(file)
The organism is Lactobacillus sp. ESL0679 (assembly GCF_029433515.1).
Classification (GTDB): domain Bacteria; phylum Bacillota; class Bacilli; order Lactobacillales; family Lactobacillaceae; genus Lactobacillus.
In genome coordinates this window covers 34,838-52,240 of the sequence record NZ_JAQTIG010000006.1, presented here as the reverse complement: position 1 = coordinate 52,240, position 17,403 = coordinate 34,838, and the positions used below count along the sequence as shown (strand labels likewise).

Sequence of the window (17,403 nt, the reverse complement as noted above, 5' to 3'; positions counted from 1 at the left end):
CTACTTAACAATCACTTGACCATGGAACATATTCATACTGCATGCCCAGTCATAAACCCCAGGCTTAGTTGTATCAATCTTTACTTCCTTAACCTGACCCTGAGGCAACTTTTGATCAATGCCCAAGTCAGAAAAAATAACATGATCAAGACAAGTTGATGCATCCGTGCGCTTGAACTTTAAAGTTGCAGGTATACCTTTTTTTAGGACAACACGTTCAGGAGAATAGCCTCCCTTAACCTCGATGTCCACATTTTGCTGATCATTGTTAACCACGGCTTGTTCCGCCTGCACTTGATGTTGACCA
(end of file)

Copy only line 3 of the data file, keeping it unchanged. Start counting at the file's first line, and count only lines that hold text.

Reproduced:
In genome coordinates this window covers 34,838-52,240 of the sequence record NZ_JAQTIG010000006.1, presented here as the reverse complement: position 1 = coordinate 52,240, position 17,403 = coordinate 34,838, and the positions used below count along the sequence as shown (strand labels likewise).